They let us know we were “unacceptable, stupid, weak, selfish, ugly, ungrateful, unlovable, lazy, a pain in the a@@, good for nothing”….. We clearly got these messages:
• INDIRECTLY, by all the ways they did not patiently, lovingly nurture & take care of us, guide, listen, mirror, be good role models…
• DIRECTLY, by saying things like : “You’ll be the death of me yet” “Why did I have to have a kid like you?”, “No one’s ever going to love you”,  “You’ll never amount to anything” “Kids always lie”….

ii. OUR OWN child-centered point of view: all kids think the whole world revolves around them & have the universal power to make everything happen – good, bad or iself-blamendifferent.  Therefore, when bad things happen to us at home, or to anyone else in the group (like our parents getting divorced), we’re convinced we must have caused it / been somehow responsible.  In the child’s ‘logic’:
• If WE were bad, then any suffering / punishment / verbal abuse…. we experienced of course would ‘fit the crime’. RESULT: we should work even harder to win back their good graces, or just give up & BE bad.

• BUT if we tried really hard to be good and still were neglected / belittled / manipulated / battered / violated / tortured….  – then we concluded it was our very essence that was at fault & therefore hopeless!
RESULT: there was nothing we could do to fix that, which could only end in intense rage, depression & a wish to be dead.

EXP: A young woman was in an ACoA group therapy. She was a very intelligent lawyer, somewhat stiff & all logic, but she knew she was sitting on a lot of rage at her repressive parents, who lived in another state. She admitted she was terrified to express those feelings out loud in the group, & never did, because her WIC was convinced that simply letting that rage out (here) would literally kill them (there) – at a distance.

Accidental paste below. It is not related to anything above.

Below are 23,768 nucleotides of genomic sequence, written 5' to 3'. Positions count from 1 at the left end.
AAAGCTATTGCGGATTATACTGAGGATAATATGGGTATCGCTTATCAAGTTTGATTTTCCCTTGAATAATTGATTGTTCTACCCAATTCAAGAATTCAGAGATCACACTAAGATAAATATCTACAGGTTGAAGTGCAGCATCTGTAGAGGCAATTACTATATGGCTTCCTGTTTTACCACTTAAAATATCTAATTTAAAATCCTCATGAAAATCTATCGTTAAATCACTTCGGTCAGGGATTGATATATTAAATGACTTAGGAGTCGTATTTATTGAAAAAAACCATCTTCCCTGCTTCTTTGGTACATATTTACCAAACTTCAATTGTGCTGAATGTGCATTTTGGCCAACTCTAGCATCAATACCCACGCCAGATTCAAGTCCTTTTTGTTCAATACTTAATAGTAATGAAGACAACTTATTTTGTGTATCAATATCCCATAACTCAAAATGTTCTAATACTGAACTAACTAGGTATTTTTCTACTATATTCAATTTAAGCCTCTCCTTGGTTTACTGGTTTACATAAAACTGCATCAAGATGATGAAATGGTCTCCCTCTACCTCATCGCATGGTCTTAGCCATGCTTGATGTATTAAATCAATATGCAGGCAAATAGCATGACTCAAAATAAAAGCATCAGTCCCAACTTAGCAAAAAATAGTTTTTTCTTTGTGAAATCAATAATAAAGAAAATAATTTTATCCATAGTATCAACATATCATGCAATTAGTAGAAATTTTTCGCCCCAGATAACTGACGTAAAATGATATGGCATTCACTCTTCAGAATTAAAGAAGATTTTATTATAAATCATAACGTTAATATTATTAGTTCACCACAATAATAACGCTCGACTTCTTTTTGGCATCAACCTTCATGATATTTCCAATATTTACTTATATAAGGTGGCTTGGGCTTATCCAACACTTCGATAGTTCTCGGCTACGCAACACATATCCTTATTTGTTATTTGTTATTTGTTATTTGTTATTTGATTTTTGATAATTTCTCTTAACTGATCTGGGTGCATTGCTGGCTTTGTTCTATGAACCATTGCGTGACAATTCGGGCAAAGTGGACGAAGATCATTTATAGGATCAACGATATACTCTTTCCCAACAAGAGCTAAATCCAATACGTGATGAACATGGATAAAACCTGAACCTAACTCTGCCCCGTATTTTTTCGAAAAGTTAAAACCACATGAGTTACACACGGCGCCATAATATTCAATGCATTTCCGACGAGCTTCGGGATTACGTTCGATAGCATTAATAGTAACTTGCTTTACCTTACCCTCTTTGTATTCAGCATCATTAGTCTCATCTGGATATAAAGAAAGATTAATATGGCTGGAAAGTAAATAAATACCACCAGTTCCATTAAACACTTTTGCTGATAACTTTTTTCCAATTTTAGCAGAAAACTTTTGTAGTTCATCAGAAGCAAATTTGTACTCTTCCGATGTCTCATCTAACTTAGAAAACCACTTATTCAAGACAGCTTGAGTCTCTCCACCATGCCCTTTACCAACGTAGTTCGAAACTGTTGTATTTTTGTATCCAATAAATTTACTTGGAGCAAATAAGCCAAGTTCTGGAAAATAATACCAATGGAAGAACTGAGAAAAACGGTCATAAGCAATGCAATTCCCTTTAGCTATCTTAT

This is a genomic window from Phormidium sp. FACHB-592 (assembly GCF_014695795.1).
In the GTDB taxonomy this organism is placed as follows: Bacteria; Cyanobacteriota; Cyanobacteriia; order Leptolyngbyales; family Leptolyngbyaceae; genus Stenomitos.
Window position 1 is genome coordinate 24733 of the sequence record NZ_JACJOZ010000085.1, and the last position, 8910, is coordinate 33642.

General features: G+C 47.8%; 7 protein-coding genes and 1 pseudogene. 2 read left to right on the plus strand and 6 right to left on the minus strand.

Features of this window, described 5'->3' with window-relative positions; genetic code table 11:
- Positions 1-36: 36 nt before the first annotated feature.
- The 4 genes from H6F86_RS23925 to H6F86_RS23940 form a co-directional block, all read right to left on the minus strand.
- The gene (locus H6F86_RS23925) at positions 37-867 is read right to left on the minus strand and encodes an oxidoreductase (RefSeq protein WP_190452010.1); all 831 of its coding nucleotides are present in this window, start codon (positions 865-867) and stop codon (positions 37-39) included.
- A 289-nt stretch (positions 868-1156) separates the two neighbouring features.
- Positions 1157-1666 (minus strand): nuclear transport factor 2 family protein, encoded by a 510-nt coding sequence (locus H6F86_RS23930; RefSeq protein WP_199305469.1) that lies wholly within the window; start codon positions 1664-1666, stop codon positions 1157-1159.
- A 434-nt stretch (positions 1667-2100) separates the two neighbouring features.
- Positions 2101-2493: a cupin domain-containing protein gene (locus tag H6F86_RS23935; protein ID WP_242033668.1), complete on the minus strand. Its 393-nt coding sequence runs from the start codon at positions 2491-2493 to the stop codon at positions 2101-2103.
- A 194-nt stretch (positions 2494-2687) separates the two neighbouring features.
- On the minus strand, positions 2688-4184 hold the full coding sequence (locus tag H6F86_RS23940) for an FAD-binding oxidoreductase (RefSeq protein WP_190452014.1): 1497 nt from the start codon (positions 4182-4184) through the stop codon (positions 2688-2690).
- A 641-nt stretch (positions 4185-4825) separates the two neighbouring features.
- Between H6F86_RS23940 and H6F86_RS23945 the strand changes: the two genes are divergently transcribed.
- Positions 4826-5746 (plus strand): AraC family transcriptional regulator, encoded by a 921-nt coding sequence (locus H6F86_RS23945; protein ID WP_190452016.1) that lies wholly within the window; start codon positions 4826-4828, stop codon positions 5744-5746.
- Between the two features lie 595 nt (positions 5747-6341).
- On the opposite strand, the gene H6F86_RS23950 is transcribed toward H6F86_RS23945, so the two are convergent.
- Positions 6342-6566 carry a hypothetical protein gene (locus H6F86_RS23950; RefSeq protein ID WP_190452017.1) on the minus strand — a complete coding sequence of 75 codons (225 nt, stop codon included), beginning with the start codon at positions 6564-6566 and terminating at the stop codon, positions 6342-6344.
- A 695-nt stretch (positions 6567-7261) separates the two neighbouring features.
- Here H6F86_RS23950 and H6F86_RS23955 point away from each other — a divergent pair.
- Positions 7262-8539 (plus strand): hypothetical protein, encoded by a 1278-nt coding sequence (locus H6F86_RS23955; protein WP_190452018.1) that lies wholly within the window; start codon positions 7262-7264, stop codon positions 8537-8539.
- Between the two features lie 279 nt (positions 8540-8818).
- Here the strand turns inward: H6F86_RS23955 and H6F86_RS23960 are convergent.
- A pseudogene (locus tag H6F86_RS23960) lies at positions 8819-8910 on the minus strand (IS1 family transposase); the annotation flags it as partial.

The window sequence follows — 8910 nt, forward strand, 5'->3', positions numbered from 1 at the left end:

NEXT: SELF-HATE & ACoAs (Part 2)


11 thoughts on “SELF-HATE & ACoAs (Part 1)

  1. This is a great post, and I’m thrilled to have found your blog (as well as your Recovery site and resources mentioned on your About page).
    I’d love to post a link to this on my blog, Guess What Normal Is ( — especially as I recently posted on feelings of worthlessness that can sometimes strike ACoAs and how to manage that head-on. My readers would relate.
    I look forward to your future posts. It’s great to see more positive-spin out there.
    All best,


  2. Thanks. It’s so good to connect with others who understand. I read some of your posts – they’re great! I identify with many. I love your visual language. I’ll add you to my blogroll.


  3. BUT if we tried really hard to be good and still were belittled/manipulated/battered…then we concluded it was our very essence that was at fault & therefore hopeless. There was nothing we could do to fix that, which could only end in intense rage, depression & a wish to be dead.

    This describes what happened to me living with my dad in high school. I still very much carry feelings that something is wrong with my very essence. The blanket only made it worse (even God rejected me). And mom’s treatment of me pre 14 has always lived inside of me telling me something is wrong with my essence. I’m telling my WICS right now, “There is nothing wrong with you”. I rarely tear up but this makes my eyes well a tiny bit – then I close down.